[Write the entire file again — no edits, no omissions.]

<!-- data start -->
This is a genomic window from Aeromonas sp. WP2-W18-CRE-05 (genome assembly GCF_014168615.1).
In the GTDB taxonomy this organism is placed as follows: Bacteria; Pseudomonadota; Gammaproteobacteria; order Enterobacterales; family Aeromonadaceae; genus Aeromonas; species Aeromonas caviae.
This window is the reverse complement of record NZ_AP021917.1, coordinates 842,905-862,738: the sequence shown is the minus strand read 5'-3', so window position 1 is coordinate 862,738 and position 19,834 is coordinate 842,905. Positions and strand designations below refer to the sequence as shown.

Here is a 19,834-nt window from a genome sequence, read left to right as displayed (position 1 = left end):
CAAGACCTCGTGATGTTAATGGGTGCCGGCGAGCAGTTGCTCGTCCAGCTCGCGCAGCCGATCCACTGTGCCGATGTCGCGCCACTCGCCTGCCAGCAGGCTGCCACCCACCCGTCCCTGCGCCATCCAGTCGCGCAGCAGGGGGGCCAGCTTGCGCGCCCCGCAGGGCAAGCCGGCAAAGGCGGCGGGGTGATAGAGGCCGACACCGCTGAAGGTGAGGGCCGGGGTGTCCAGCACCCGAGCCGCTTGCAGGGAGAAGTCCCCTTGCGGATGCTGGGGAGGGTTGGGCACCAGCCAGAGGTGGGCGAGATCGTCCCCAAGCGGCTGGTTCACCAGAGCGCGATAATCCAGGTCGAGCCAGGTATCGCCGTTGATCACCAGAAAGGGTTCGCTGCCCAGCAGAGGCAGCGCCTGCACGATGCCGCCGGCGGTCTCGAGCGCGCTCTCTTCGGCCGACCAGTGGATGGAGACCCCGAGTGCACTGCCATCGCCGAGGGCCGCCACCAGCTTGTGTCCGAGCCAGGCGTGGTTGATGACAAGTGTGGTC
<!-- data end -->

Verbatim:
This is a genomic window from Aeromonas sp. WP2-W18-CRE-05 (genome assembly GCF_014168615.1).
In the GTDB taxonomy this organism is placed as follows: Bacteria; Pseudomonadota; Gammaproteobacteria; order Enterobacterales; family Aeromonadaceae; genus Aeromonas; species Aeromonas caviae.
This window is the reverse complement of record NZ_AP021917.1, coordinates 842,905-862,738: the sequence shown is the minus strand read 5'-3', so window position 1 is coordinate 862,738 and position 19,834 is coordinate 842,905. Positions and strand designations below refer to the sequence as shown.

Here is a 19,834-nt window from a genome sequence, read left to right as displayed (position 1 = left end):
CAAGACCTCGTGATGTTAATGGGTGCCGGCGAGCAGTTGCTCGTCCAGCTCGCGCAGCCGATCCACTGTGCCGATGTCGCGCCACTCGCCTGCCAGCAGGCTGCCACCCACCCGTCCCTGCGCCATCCAGTCGCGCAGCAGGGGGGCCAGCTTGCGCGCCCCGCAGGGCAAGCCGGCAAAGGCGGCGGGGTGATAGAGGCCGACACCGCTGAAGGTGAGGGCCGGGGTGTCCAGCACCCGAGCCGCTTGCAGGGAGAAGTCCCCTTGCGGATGCTGGGGAGGGTTGGGCACCAGCCAGAGGTGGGCGAGATCGTCCCCAAGCGGCTGGTTCACCAGAGCGCGATAATCCAGGTCGAGCCAGGTATCGCCGTTGATCACCAGAAAGGGTTCGCTGCCCAGCAGAGGCAGCGCCTGCACGATGCCGCCGGCGGTCTCGAGCGCGCTCTCTTCGGCCGACCAGTGGATGGAGACCCCGAGTGCACTGCCATCGCCGAGGGCCGCCACCAGCTTGTGTCCGAGCCAGGCGTGGTTGATGACAAGTGTGGTC